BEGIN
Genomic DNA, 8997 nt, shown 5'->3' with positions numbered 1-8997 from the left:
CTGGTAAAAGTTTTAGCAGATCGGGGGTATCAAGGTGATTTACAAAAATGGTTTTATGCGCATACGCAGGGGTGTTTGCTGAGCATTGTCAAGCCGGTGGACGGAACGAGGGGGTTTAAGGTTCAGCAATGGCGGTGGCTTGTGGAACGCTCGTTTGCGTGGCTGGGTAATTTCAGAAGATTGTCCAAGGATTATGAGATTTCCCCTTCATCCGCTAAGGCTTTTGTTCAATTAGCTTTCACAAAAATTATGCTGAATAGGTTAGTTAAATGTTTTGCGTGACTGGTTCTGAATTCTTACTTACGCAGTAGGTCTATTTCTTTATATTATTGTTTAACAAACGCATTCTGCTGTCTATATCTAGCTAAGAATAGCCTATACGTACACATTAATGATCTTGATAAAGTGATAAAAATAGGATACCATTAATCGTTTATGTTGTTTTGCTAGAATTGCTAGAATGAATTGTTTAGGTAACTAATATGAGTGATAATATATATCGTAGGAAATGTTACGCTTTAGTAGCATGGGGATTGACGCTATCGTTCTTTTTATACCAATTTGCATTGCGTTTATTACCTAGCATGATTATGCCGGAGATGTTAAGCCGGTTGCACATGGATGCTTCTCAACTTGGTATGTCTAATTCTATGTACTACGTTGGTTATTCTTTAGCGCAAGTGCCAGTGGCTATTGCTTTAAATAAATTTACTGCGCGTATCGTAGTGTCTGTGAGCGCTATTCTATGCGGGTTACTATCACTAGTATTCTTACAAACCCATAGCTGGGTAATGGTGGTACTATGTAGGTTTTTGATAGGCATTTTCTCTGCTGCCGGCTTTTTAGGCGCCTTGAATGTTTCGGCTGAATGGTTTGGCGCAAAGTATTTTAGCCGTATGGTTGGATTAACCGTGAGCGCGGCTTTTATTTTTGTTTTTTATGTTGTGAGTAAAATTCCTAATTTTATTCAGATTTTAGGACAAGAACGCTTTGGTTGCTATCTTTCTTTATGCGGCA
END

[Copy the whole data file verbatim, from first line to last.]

Genomic DNA, 8997 nt, shown 5'->3' with positions numbered 1-8997 from the left:
CTGGTAAAAGTTTTAGCAGATCGGGGGTATCAAGGTGATTTACAAAAATGGTTTTATGCGCATACGCAGGGGTGTTTGCTGAGCATTGTCAAGCCGGTGGACGGAACGAGGGGGTTTAAGGTTCAGCAATGGCGGTGGCTTGTGGAACGCTCGTTTGCGTGGCTGGGTAATTTCAGAAGATTGTCCAAGGATTATGAGATTTCCCCTTCATCCGCTAAGGCTTTTGTTCAATTAGCTTTCACAAAAATTATGCTGAATAGGTTAGTTAAATGTTTTGCGTGACTGGTTCTGAATTCTTACTTACGCAGTAGGTCTATTTCTTTATATTATTGTTTAACAAACGCATTCTGCTGTCTATATCTAGCTAAGAATAGCCTATACGTACACATTAATGATCTTGATAAAGTGATAAAAATAGGATACCATTAATCGTTTATGTTGTTTTGCTAGAATTGCTAGAATGAATTGTTTAGGTAACTAATATGAGTGATAATATATATCGTAGGAAATGTTACGCTTTAGTAGCATGGGGATTGACGCTATCGTTCTTTTTATACCAATTTGCATTGCGTTTATTACCTAGCATGATTATGCCGGAGATGTTAAGCCGGTTGCACATGGATGCTTCTCAACTTGGTATGTCTAATTCTATGTACTACGTTGGTTATTCTTTAGCGCAAGTGCCAGTGGCTATTGCTTTAAATAAATTTACTGCGCGTATCGTAGTGTCTGTGAGCGCTATTCTATGCGGGTTACTATCACTAGTATTCTTACAAACCCATAGCTGGGTAATGGTGGTACTATGTAGGTTTTTGATAGGCATTTTCTCTGCTGCCGGCTTTTTAGGCGCCTTGAATGTTTCGGCTGAATGGTTTGGCGCAAAGTATTTTAGCCGTATGGTTGGATTAACCGTGAGCGCGGCTTTTATTTTTGTTTTTTATGTTGTGAGTAAAATTCCTAATTTTATTCAGATTTTAGGACAAGAACGCTTTGGTTGCTATCTTTCTTTATGCGGCA